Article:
Spot-fixing allegations have been made against Australian batsmen based on an incident that happened in a Test match highlighted by a new sports documentary.
Cricket Australia is looking into allegations of spot-fixing in an Australia-India Test match in order to determine whether or not a full-scale investigation is required. The incident came to light through a documentary on sporting corruption produced by the Al Jazeera TV channel, and an additional Test match involving a different country is also under the scanner.
‘Neither the ICC or Cricket Australia is aware of any credible evidence linking Australian players to corruption in the game,’ said Cricket Australia in a statement, adding that the organisation had not yet been able to view either the documentary or any raw footage from the match in question, which was the Australia-India Test in Ranchi in March 2017.
According to Cricinfo, the documentary alleges that certain Australian batsmen ‘scored at a rate specified by fixers for the purposes of betting’, which is illegal in India. In the documentary, a person Al Jazeera identified as Aneel Munawar, who is said to work for crime syndicate D Company, is seen naming two Australian players to the undercover reporter as being part of the fix. The names of the cricketers were edited out of the documentary but Al Jazeera said it would pass on information to the relevant authorities. The channel said the two Australians named by Munawar had not responded to the allegations.
Allegedly, the batsmen had been instructed to score slowly in order to play into the hands of what the ‘illegal betting market was placing bets on’.
‘Together with the ICC, we are aware of the investigation by Al Jazeera into alleged corruption in cricket. Although not having been provided an opportunity to view the documentary or any raw footage, our long-standing position on these matters is that credible claims will be treated very seriously and fully investigated,’ said James Sutherland, CEO of Cricket Australia.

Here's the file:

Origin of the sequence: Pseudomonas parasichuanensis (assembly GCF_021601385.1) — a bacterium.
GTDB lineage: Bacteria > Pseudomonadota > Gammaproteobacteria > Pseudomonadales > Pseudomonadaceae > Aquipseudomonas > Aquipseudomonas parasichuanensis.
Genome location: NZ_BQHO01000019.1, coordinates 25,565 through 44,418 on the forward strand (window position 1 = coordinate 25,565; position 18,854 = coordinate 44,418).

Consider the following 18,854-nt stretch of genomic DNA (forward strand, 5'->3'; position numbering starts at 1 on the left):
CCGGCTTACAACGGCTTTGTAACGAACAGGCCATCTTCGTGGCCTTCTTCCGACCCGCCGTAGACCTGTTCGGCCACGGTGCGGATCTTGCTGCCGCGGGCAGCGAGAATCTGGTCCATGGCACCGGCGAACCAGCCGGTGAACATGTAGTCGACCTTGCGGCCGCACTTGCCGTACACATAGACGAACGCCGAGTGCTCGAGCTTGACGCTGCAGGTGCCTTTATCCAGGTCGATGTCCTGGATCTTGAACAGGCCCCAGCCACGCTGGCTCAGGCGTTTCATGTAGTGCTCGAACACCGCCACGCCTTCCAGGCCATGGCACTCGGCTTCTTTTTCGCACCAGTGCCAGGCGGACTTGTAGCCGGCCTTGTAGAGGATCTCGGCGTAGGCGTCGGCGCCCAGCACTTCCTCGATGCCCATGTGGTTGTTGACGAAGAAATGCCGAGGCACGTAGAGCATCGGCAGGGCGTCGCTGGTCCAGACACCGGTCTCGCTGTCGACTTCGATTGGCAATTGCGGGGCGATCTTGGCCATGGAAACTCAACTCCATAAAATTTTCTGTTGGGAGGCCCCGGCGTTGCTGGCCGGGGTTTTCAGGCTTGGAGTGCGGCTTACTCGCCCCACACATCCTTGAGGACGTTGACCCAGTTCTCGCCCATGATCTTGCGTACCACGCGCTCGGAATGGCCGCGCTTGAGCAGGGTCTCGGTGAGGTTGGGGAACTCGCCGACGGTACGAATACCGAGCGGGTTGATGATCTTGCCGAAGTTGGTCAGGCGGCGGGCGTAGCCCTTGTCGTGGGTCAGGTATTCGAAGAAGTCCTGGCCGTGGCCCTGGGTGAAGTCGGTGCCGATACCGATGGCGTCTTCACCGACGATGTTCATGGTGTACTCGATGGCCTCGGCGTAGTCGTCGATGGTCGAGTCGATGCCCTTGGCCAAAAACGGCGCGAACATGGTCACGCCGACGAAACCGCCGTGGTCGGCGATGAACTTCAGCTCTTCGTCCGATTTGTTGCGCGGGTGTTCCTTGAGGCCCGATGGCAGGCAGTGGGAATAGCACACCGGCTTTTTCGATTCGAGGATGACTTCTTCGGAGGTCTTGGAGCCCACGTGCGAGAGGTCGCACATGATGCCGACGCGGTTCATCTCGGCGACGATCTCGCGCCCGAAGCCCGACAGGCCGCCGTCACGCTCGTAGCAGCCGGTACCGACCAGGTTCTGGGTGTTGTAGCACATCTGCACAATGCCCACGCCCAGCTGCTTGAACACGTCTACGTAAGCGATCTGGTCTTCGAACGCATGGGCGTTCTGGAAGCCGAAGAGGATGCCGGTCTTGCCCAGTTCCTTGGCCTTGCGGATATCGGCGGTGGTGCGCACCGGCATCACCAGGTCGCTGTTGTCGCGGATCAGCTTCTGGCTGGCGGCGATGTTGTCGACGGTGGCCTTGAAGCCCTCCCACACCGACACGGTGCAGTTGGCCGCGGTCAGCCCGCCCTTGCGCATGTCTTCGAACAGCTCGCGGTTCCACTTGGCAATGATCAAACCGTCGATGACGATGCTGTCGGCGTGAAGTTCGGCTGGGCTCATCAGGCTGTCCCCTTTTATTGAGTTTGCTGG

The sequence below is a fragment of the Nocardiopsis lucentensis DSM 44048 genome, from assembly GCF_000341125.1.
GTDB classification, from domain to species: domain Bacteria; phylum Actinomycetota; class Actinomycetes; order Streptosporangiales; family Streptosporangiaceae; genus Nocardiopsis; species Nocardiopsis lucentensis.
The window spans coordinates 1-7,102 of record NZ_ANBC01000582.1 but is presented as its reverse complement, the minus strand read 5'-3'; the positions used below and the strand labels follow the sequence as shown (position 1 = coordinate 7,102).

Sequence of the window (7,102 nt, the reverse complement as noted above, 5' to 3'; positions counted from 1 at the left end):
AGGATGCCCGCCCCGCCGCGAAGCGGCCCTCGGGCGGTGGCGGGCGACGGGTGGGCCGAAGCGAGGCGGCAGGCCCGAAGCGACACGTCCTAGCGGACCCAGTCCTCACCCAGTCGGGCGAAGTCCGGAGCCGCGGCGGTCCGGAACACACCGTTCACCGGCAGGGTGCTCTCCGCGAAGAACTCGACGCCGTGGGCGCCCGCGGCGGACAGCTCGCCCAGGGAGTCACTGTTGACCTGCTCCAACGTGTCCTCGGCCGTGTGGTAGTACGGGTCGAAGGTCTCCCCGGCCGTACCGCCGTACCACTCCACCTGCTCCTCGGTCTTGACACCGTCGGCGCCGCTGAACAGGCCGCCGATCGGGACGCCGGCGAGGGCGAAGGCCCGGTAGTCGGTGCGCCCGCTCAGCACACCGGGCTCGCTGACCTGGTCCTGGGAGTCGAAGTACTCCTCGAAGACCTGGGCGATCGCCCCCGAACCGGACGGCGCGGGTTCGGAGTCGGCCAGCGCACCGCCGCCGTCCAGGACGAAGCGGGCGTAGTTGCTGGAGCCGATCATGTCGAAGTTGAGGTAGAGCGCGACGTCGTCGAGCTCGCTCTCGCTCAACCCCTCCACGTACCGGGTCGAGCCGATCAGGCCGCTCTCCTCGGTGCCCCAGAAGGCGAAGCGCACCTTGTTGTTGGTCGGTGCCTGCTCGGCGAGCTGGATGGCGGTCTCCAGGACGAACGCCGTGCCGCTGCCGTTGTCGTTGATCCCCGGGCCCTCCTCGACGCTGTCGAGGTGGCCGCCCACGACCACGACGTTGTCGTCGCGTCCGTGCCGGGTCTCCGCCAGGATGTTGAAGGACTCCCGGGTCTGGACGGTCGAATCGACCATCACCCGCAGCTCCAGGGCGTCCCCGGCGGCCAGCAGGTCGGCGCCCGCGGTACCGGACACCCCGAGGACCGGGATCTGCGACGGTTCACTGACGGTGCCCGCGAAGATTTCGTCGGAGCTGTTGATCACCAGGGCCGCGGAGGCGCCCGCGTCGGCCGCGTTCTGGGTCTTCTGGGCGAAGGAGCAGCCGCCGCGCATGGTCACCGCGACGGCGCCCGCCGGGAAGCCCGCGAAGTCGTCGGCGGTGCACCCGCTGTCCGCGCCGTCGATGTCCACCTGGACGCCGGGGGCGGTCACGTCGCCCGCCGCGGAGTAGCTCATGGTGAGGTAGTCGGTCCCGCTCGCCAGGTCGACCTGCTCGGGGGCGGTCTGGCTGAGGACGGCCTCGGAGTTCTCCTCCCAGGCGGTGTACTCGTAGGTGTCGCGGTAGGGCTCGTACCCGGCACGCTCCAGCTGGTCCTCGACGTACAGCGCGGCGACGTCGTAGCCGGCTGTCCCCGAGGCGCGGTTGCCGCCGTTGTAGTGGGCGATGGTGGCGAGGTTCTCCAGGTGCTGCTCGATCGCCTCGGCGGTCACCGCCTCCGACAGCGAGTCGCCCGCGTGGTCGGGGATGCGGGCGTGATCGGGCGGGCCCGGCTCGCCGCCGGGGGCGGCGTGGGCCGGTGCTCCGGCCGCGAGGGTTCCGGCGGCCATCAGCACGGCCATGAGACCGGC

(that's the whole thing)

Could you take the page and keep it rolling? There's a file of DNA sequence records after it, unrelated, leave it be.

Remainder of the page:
‘Cricket Australia will continue to fully co-operate with the ICC Anti-Corruption Unit in its review of the matter. Cricket Australia and the ICC take a zero-tolerance approach against anyone trying to compromise the integrity of the game.
‘We urge Al Jazeera to provide all unedited materials and any other evidence to the ICC investigation team, so, if appropriate, a full and thorough investigation can be conducted.
Statement from Alex Marshall, ICC general manager: Anti-Corruption Unit
‘The ICC is aware of an investigation into corruption in cricket by a news organisation and as you would expect we will take the contents of the programme and any allegations it may make very seriously.
‘We have already launched an investigation working with anti-corruption colleagues from Member countries based on the limited information we have received. We have made repeated requests that all evidence and supporting materials relating to corruption in cricket is released immediately to enable us to undertake a full and comprehensive investigation.’
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